Nuno Espírito Santo and his Wolves players have said the loss of Jonny Otto to a serious knee injury makes them even more determined to conclude their marathon season with European glory.
Jonny suffered cruciate ligament damage in Thursday’s victory over Olympiakos and will be out of action until next year, with Ruben Vinagre likely to replace him in Tuesday’s Europa League quarter-final against Sevilla.
Nuno said: “Jonny is an amazing and important player for us, we know he is going to be out but his spirit is going to be here for us.” Midfielder Rúben Neves added: “We have a bit of extra motivation because we want to play for Jonny – he is one of us. We want to give a win to our fans and to Jonny.”
While the loss of such a key player is an unwelcome complication for Wolves as they prepare to face a club that has won the Europa League more than any other, Nuno believes his team have developed unique qualities over the last three seasons that can help them rise to yet another challenge.
“In three seasons we have been able to create an identity,” he said. “That is one of the most precious things we have in football. An identity based on a style of play, how we socialise, our rules, our tasks, how we deal with problems and all the situations that can improve a team. I’m very proud of how we have done things. That is what we want to show [against Sevilla]: that we are a good team with an identity and a commitment to the challenge. Let’s go for it.”
Neves added that lifting a European trophy and qualifying for the Champions League would represent a wonderful new step in a journey that began when the club was in the second tier. “It’s not easy to come from the Championship and come seventh two years in a row in the Premier League,” he said. “It was our goal when I arrived at Wolves three seasons ago to try to improve as a club, to get to the highest level that we could. We need to be proud of what we have done so far. Now we just need to improve even more and put the club at the very highest level.”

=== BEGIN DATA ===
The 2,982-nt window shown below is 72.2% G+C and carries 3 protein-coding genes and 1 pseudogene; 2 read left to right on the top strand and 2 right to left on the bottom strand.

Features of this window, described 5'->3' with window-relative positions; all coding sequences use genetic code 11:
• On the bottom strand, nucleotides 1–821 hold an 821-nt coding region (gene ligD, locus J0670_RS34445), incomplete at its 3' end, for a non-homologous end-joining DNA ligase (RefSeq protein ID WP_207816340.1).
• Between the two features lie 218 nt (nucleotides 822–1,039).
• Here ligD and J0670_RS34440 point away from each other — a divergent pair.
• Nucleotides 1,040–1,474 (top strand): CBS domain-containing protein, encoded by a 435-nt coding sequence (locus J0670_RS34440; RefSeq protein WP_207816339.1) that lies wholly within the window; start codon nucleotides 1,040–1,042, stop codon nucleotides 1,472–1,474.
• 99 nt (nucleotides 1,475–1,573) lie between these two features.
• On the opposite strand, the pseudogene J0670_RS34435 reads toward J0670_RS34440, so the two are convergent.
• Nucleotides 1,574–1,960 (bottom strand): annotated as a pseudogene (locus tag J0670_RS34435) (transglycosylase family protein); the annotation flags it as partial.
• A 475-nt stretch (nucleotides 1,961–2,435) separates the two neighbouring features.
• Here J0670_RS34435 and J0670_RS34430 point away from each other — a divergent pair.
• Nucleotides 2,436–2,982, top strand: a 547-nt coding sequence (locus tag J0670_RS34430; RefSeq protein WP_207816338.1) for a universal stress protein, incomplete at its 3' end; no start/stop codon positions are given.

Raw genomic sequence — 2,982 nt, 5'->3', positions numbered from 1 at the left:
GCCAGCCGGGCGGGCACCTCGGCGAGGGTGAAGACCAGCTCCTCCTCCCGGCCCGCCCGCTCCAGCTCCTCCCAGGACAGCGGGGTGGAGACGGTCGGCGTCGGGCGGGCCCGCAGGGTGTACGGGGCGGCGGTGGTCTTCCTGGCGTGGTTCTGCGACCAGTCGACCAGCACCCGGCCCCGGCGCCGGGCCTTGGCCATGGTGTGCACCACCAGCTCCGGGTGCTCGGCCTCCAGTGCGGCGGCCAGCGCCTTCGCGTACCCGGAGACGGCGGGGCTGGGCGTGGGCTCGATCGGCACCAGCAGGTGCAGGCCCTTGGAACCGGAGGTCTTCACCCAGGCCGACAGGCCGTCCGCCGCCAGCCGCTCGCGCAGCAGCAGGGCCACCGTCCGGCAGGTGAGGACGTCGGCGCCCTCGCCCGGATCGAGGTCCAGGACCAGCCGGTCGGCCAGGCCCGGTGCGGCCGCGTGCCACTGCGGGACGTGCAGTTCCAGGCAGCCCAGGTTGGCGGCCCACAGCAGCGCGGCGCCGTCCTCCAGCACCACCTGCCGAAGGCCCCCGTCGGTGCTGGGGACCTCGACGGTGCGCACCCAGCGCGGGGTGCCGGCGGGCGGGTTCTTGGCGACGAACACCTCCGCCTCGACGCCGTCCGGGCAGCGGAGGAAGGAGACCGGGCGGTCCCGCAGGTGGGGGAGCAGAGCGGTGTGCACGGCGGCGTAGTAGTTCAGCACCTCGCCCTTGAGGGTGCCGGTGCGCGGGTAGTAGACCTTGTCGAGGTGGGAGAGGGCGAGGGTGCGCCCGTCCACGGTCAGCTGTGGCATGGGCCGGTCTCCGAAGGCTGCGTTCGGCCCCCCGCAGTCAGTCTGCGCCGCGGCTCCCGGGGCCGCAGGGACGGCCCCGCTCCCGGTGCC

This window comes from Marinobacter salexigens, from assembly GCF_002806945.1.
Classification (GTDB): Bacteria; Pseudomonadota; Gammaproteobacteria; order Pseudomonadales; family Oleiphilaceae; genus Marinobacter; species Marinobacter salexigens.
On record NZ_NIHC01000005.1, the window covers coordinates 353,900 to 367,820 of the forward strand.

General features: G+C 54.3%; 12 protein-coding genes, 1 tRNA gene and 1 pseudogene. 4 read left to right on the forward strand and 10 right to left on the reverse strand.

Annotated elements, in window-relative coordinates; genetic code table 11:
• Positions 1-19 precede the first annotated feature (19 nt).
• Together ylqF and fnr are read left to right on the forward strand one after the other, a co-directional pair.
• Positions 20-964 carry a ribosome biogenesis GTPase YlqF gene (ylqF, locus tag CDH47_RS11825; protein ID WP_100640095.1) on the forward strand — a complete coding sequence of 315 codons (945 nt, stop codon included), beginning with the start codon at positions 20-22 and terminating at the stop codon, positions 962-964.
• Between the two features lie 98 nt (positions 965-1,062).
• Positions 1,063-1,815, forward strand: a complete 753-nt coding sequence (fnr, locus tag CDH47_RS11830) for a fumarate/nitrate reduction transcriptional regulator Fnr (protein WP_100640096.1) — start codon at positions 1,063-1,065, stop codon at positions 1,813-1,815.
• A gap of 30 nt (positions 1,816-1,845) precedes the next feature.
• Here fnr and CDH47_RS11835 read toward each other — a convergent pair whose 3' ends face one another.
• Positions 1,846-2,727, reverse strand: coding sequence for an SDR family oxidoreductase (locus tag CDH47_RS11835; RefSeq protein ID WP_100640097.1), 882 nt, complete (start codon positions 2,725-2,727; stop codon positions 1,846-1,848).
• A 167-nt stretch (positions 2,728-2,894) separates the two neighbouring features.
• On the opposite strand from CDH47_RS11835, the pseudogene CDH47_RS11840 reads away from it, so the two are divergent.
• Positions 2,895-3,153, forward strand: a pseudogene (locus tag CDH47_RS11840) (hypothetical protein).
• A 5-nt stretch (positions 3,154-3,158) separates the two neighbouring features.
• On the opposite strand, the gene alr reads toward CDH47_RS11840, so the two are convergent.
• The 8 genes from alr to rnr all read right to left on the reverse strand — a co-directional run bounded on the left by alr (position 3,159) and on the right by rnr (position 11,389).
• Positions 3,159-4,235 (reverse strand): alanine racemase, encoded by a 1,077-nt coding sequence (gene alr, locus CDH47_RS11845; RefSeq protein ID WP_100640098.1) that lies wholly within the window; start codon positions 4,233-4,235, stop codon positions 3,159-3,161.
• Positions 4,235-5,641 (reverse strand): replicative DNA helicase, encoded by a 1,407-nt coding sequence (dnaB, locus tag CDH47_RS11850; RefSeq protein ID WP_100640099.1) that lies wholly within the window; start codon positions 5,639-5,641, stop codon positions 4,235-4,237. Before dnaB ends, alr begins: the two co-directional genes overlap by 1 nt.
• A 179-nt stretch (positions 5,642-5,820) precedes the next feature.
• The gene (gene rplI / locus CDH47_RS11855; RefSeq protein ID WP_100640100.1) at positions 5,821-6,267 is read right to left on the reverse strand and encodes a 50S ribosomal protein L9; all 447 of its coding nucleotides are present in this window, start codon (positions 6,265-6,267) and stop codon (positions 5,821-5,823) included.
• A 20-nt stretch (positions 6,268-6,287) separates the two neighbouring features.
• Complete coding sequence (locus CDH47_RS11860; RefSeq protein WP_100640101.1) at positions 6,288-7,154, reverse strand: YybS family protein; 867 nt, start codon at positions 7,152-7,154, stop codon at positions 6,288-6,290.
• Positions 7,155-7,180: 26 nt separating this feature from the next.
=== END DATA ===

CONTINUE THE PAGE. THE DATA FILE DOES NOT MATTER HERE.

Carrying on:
Wolves acknowledge their opponents’ pedigree but are undaunted by it. Sevilla finished fourth in the Spanish league this season, are unbeaten in 18 matches in all competitions and have a particular affinity for the Europa League, which they have won five times.
“We know they have won it before but this is a different tournament now with just one-leg ties [from the quarter-final onwards],” said Neves. “It’s a completely different way to play the Europa League.” Sevilla have some experience on that front, however: their last-16 duel with Roma was played over one leg last week. What is more, that took place in Duisburg, the venue for Tuesday’s showdown with Wolves. The temperature in the German city is forecast to be above 30C at kick-off.
Neves, a Portugal international who has grown accustomed to English conditions, concedes that the heat gives an edge to the team from southern Spain. “It’s the only thing they have ahead of us,” said Neves. “But we need to be ready to play whether it’s sun or rain.”
Neves’s hunger to prolong his career’s upward trajectory could be to the detriment of the man who started him on his path. Sevilla’s manager, Julen Lopetegui, gave the 23-year-old his professional debut when he was in charge of Porto. “I can’t lie, he’s a very special coach to me,” says Neves. “He played me at 17 and that was a great thing for me. Back in 2014, it wasn’t really usual for coaches to give minutes to academy players. I’m very thankful to him, he started my career. But I want to beat him.”
One Sevilla player whose career is attracting particular interest is Diego Carlos, the centre-back reported to be a target for Liverpool, among others. When asked about that link at the pre-match press conference, the Brazilian defender declined to reply.